Kestra replied, “I can see that. Bronwyn said you were destined for another. Trysten must be that person, but I don’t know much other than the little we’ve shared and my own visions. Have you gotten everyone to tell you their visions? Do we have a rough narrative of what happened to start with?”
“Everyone’s told me what they saw, but it’s still only pieces of the whole. I think we have what we needed to know at the time, but the whole story is still hidden lost in time, hidden by our enemies long ago. We know how we connect to each other and how each of you connects to Trysten and Rowan.
“I know someone who may know the whole story. For Trysten and I, our story began here, in this temple, so I’m looking for clues here before we leave. That’s part of why I’m here in this library,” Rowe said.
“Can I help?” she asked.
He paused in thought. He didn’t think she was probably best put to use in studies, especially when much of what he needed was likely written in Deamonic. That and the fact he wasn’t completely sure what he was looking for aside from rituals that only he could perform in any case.
But he couldn’t do everything himself. He did need help doing the things he could not. “Kestra, I think you can, something that needs to be done without you being noticed.
“I need you to check up on my father. The morning after we arrived here in Carn I went to visit with him. I told him how villagers had been taken and killed in areas outlying Carn by raiders. Sir Kanderus, my father, is a loyal knight of the Arcasian realm and as such is responsible for maintaining the king’s law and peace here. He seems to have been told by someone higher up that they were insurgents and that steps had been taken to put down a revolt. He didn’t know that the raiders and slavers that attacked were not the king’s men. I advised him to look into this, told him that I believed that someone was acting against the king’s wishes and deceiving him. He’s responsible for these people and this city.
“I need to know that he’s looking into this. I believe he will, but if he doesn’t then I need to know why. If he does look into this, then I believe I will have cast him directly into the path of danger. My father doesn’t seem to care about me or what I do, but he does judge me. He always has. So, I don’t want him to know I’m checking up on him.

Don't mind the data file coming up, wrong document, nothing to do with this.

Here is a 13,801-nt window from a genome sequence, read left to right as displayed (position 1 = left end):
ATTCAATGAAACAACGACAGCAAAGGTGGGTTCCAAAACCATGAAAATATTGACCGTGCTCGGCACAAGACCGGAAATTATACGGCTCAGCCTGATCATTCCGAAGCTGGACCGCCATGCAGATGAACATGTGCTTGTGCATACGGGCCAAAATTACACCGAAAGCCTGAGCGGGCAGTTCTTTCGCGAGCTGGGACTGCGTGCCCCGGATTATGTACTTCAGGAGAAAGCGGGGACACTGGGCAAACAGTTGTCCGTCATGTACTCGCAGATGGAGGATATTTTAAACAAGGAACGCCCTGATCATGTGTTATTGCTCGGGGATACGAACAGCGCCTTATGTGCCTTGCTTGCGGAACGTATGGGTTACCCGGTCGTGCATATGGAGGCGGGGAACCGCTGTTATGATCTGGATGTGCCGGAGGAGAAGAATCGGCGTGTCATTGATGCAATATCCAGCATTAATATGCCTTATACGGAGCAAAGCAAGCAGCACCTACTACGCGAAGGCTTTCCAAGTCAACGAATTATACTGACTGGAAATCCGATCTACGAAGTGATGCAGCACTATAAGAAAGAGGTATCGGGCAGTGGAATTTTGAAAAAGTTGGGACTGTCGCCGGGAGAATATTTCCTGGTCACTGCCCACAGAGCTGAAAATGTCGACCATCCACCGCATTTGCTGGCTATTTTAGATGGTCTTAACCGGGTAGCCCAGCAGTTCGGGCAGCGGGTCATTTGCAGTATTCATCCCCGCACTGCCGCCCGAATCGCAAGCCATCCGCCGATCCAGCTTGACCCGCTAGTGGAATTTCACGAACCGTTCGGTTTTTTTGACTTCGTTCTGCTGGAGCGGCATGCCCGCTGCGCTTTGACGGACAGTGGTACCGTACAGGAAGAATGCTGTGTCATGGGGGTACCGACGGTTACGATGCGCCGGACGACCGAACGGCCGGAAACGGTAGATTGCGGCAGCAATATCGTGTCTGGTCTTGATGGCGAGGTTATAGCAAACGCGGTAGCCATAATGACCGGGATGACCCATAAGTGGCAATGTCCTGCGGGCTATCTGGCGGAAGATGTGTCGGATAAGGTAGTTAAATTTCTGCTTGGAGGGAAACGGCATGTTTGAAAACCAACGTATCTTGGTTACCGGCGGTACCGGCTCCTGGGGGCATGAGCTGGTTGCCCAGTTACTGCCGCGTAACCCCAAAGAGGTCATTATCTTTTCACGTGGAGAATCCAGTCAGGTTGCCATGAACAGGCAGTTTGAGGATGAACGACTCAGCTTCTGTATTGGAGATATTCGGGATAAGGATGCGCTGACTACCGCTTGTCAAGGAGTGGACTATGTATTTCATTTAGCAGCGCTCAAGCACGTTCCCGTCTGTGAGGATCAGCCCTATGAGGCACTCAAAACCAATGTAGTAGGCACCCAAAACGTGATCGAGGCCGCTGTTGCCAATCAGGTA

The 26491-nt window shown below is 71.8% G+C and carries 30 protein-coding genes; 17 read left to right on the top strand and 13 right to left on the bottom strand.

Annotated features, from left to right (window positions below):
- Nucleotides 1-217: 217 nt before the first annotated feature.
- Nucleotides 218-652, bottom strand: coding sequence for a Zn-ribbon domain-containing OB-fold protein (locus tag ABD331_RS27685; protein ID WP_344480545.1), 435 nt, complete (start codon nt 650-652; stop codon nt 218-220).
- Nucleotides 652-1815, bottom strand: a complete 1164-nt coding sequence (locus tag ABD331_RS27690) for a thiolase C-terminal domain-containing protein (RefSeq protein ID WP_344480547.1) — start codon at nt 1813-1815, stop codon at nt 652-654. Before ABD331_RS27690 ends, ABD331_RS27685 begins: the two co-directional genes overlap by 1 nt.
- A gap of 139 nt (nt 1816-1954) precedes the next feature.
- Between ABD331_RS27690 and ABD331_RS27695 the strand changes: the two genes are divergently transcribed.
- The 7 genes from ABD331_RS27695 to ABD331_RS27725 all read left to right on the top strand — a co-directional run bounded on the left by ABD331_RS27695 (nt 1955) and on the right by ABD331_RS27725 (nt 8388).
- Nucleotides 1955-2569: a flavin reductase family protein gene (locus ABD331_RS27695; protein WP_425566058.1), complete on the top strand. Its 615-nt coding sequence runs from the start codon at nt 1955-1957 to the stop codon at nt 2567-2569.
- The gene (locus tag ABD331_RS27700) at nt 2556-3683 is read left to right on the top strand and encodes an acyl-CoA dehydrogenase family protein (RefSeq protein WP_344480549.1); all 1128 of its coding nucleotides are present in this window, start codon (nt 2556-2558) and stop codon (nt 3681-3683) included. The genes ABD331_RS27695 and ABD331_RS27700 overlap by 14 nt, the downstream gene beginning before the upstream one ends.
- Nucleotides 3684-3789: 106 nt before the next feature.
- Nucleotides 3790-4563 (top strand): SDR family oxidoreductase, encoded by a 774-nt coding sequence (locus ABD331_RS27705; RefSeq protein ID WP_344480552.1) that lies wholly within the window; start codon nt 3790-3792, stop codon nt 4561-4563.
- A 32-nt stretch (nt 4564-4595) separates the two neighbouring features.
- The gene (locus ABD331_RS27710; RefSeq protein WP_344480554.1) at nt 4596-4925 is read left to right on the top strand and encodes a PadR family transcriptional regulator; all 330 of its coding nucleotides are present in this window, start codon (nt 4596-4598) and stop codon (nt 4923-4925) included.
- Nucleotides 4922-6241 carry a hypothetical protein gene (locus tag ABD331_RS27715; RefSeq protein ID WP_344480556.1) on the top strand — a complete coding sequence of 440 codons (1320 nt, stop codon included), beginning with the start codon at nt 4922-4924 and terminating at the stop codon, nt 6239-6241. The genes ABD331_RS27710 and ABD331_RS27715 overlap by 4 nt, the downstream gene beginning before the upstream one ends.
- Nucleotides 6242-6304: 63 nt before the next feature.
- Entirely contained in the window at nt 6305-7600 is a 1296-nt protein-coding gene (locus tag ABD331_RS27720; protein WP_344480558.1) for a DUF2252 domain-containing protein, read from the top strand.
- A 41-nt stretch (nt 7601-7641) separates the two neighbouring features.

“And Kestra, if he finds out something, I doubt he’ll tell me. You’ll have to find out what he learns, without him knowing that you are working with me. But you must be very careful, Kestra. If he catches you and thinks you are a spy, you’ll be in terrible danger. My father was knighted by King Tertius himself on my father’s own merit. You should expect that he is one of the most capable men of the realm.”
Rowe sighed. “He could surprise me and actually tell me I was right. But I highly doubt that. He’s never conceded anything to me or praised anything I’ve ever done. But if he does treat me better this time, I’ll let you know so that you can abort your mission.”
Kestra looked enthusiastic, “I’ve been planning on building a network of informants and contacts here anyway. Someone like your father should be easy to track, but difficult to get any details. It will take time to follow-up on this, but I believe it can be done discreetly.”
“I don’t know how long we will be able to stay, but I know you’ll do your best with what you have,” Rowe said.
She nodded, “Rowe, before I start I’ll need as much information on your father and his associates as you can give me. It will help a lot.” She paused, looking pensive before continuing, “Concerning this whole reincarnation thing, I’m still fairly confused about a lot of it – most actually. You said you had pieces of the whole, but you told me before that Bronwyn wasn’t one of us whom were reincarnated, her fate was seperate. Or at least how do you know that what happends to her in Carn and the growing threat from 200 years ago are related? That doesn’t mean I don’t want to go after Bronwyn. To me, in this incarnation, that is the most important thing; but how are they related?”
“I’m afraid I don’t know anything about my father’s business other than what I already told you. As I mentioned, I left home at a very young age and went to Xyas, where I met Bronwyn.
“But concerning Bronwyn’s current fate, I know very little. She specifically avoided discussing it with me. I know that her family’s destiny is tied to an artifact, which she had been searching out her whole life. It was at the core of our adventures until we were branded as wielders and cast into a lake to drown. I know that she didn’t have an incarnation two hundred years ago that directly intersected with ours. But it does today. It very much does. We can be certain of that because she has been important to me and to all of us already this life.
“What she is doing is not yet clear to me. It has something to do with discovering what Vinneas is up to. That much I’m sure of. I have a hunch that Vinneas may be behind the raiders and slaving that happened here around Carn, as well, but proof of that can only come from nudging my father to look into it. That’s why I’ve assigned you this job. Whether my father will tell me or not, I need to know who or what was behind the coverup.